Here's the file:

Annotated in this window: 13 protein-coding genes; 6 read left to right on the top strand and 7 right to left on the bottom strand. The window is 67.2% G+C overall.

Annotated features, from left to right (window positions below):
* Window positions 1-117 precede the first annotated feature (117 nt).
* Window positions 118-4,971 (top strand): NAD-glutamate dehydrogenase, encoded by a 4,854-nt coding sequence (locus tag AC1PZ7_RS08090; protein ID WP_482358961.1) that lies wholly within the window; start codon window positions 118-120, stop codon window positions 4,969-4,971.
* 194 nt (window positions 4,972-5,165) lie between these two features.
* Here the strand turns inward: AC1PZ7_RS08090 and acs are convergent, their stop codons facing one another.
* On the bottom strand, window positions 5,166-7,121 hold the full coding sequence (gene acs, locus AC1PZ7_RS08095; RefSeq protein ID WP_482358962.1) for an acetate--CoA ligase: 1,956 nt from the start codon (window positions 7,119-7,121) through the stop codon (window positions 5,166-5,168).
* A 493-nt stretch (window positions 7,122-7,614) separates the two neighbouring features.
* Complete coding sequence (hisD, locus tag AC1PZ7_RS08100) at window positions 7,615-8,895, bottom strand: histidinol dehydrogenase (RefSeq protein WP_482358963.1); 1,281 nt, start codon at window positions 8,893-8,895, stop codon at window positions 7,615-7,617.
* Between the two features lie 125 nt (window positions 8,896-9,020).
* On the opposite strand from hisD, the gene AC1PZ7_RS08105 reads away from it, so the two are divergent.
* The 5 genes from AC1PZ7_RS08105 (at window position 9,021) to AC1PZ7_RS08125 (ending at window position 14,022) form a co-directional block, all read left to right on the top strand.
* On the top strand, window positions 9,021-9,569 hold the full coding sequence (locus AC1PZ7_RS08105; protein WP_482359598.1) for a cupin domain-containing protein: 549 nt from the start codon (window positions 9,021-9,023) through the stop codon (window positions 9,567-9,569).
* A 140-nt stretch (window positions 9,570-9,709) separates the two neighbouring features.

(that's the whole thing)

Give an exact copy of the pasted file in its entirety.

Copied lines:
Annotated in this window: 13 protein-coding genes; 6 read left to right on the top strand and 7 right to left on the bottom strand. The window is 67.2% G+C overall.

Annotated features, from left to right (window positions below):
* Window positions 1-117 precede the first annotated feature (117 nt).
* Window positions 118-4,971 (top strand): NAD-glutamate dehydrogenase, encoded by a 4,854-nt coding sequence (locus tag AC1PZ7_RS08090; protein ID WP_482358961.1) that lies wholly within the window; start codon window positions 118-120, stop codon window positions 4,969-4,971.
* 194 nt (window positions 4,972-5,165) lie between these two features.
* Here the strand turns inward: AC1PZ7_RS08090 and acs are convergent, their stop codons facing one another.
* On the bottom strand, window positions 5,166-7,121 hold the full coding sequence (gene acs, locus AC1PZ7_RS08095; RefSeq protein ID WP_482358962.1) for an acetate--CoA ligase: 1,956 nt from the start codon (window positions 7,119-7,121) through the stop codon (window positions 5,166-5,168).
* A 493-nt stretch (window positions 7,122-7,614) separates the two neighbouring features.
* Complete coding sequence (hisD, locus tag AC1PZ7_RS08100) at window positions 7,615-8,895, bottom strand: histidinol dehydrogenase (RefSeq protein WP_482358963.1); 1,281 nt, start codon at window positions 8,893-8,895, stop codon at window positions 7,615-7,617.
* Between the two features lie 125 nt (window positions 8,896-9,020).
* On the opposite strand from hisD, the gene AC1PZ7_RS08105 reads away from it, so the two are divergent.
* The 5 genes from AC1PZ7_RS08105 (at window position 9,021) to AC1PZ7_RS08125 (ending at window position 14,022) form a co-directional block, all read left to right on the top strand.
* On the top strand, window positions 9,021-9,569 hold the full coding sequence (locus AC1PZ7_RS08105; protein WP_482359598.1) for a cupin domain-containing protein: 549 nt from the start codon (window positions 9,021-9,023) through the stop codon (window positions 9,567-9,569).
* A 140-nt stretch (window positions 9,570-9,709) separates the two neighbouring features.